Trump hails 'beautiful friendship' with France at administration's first state dinner

Emmanuel Macron was the guest of honour at the 123-guest dinner

Trump hails 'beautiful friendship' with France at administration's first state dinner

President Donald Trump and French President Emmanuel Macron share a toast during the State Dinner at the White House in Washington. Picture by: Susan Walsh/AP/Press Association Images

Donald Trump has toasted to a "great relationship" with French President Emmanuel Macron at the first state dinner of his administration.

The pair raised their glasses to continued friendship between France and the USA, with Mr Trump asking that their "kinship grow even stronger" and Macron hailing an "unbreakable bond" between the states.

Their speeches followed a day of public affection, with the two leaders kissing each other on the cheek, embracing for extended periods and and Mr Trump appearing to to brush "dandruff" off Mr Macron's blazer before calling him "perfect".

Mr Macron was the guest of honour at the 123-guest dinner, reportedly organised by Melania Trump.

Macron's trip was the first official state visit of Mr Trump's administration, one the US President said marked a "beautiful friendship forged in revolution" that had "changed the course of history".

Among the wide-ranging issues up for debate was security, trade and the Iran nuclear deal, which the US leader branded "insane" and "a disaster".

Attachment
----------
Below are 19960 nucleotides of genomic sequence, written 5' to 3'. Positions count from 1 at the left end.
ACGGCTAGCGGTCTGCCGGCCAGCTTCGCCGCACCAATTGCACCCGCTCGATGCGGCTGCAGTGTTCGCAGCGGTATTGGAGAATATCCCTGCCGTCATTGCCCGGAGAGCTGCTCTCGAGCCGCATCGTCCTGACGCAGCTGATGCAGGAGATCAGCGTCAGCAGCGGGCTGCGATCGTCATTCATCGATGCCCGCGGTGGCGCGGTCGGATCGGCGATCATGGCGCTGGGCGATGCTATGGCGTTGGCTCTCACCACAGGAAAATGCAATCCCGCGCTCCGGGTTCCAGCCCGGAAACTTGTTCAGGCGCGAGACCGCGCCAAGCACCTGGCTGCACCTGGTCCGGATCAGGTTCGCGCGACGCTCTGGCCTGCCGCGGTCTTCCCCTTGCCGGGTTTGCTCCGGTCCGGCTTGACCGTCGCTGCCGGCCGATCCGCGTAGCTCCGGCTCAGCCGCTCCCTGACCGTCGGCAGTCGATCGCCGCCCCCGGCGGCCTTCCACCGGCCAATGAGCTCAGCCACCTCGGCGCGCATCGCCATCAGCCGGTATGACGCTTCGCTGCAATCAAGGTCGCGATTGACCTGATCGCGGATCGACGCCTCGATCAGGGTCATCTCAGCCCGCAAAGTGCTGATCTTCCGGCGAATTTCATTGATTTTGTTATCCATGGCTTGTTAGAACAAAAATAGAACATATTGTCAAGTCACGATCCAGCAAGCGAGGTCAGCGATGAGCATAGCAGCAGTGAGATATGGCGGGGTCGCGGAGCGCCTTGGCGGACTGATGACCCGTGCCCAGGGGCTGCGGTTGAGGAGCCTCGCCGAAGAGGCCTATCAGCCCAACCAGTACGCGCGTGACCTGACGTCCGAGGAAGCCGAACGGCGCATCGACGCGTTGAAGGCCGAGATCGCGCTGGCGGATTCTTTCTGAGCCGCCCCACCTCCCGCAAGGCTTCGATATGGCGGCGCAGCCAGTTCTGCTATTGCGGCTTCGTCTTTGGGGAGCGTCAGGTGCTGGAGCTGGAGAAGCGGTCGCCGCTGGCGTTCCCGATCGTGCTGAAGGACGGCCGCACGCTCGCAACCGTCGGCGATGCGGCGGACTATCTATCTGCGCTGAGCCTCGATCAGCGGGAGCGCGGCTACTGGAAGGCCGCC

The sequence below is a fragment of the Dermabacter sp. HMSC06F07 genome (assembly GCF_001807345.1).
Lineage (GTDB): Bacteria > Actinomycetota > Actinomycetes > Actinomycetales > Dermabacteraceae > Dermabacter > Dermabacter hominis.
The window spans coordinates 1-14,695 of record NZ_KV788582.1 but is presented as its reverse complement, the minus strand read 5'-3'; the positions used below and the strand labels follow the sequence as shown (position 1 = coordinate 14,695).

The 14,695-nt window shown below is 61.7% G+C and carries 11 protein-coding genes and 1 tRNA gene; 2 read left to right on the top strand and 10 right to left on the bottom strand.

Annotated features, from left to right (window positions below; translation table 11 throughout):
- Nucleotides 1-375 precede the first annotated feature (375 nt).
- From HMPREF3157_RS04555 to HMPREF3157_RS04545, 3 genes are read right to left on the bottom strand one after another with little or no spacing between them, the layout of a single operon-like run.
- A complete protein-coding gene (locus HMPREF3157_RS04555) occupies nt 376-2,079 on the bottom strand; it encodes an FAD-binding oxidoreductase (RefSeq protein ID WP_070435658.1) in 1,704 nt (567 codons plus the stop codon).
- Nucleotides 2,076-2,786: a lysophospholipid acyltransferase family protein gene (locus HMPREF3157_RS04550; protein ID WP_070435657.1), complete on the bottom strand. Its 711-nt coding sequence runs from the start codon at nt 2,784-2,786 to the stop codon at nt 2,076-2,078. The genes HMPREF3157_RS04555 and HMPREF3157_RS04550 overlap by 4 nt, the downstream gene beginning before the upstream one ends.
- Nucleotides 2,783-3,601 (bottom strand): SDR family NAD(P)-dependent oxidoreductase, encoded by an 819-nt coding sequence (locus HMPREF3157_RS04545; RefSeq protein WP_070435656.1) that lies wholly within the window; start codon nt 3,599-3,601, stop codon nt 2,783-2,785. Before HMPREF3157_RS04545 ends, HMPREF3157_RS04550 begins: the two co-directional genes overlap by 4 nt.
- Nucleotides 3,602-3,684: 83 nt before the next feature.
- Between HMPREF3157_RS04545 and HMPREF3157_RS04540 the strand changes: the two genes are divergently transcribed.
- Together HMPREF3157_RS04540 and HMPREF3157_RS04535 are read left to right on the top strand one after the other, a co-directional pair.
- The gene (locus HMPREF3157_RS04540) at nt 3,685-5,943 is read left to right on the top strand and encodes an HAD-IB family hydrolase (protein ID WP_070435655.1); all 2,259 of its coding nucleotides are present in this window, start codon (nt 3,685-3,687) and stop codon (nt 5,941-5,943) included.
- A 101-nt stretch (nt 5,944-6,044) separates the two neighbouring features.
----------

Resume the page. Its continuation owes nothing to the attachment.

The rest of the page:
But Mr Trump and Mr Macron vowed to try and resolve differences over Iran, despite the billionaire tycoon not sending a clear signal on whether he would abandon the international nuclear deal with Tehran - which has been seen in the West as preventing Iran from building a nuclear bomb.

'A new deal'

At a joint press conference following talks, the French leader said the pair had discussed "a new deal" to strengthen the 2015 accord, taking on Mr Trump's concerns and addressing Iran's expansion in the Middle East and its ballistic missile programme.

The US leader warned of repercussions for Iran if it restarted its nuclear programme. "If Iran threatens us in any way, they will pay a price like few countries have ever paid," he said.

Iran's Foreign Minister Javad Zarif has since said the country would "most likely" abandon the nuclear deal if Mr Trump was to pull the US out of the agreement.

The presidents also discussed the crisis in Syria, with Mr Macron urging his counterpart to keep US forces in the country to ensure the defeat of ISIS militants.

Mr Trump did not promise to keep troops in Syria but did say he would not withdraw forces straight away.

He said: "We want to come home. We'll be coming home. But we want to leave a strong and lasting footprint."

The talks come after the US, France and UK launched missile strikes in Syria this month to respond to an alleged chemical weapons attack in the town of Douma.

During the talks, the US President also informed Mr Macron that North Korean leader Kim Jong Un - who he called "very open minded" and "honourable" - wanted to meet "as soon as possible".

Earlier in the day, at the welcome ceremony, Mr Macron told Mr Trump, their countries would defeat terrorism, put an end to the threat of nuclear weapons from Iran and North Korea and act together on behalf of the planet, referring to the French leader's efforts to bring the US back into the Paris climate accord.

"History is calling us. It is urging our people to find the fortitude that has guided us in the most difficult of times," said Mr Macron. "France and with it, Europe, and the United States have an appointment with history."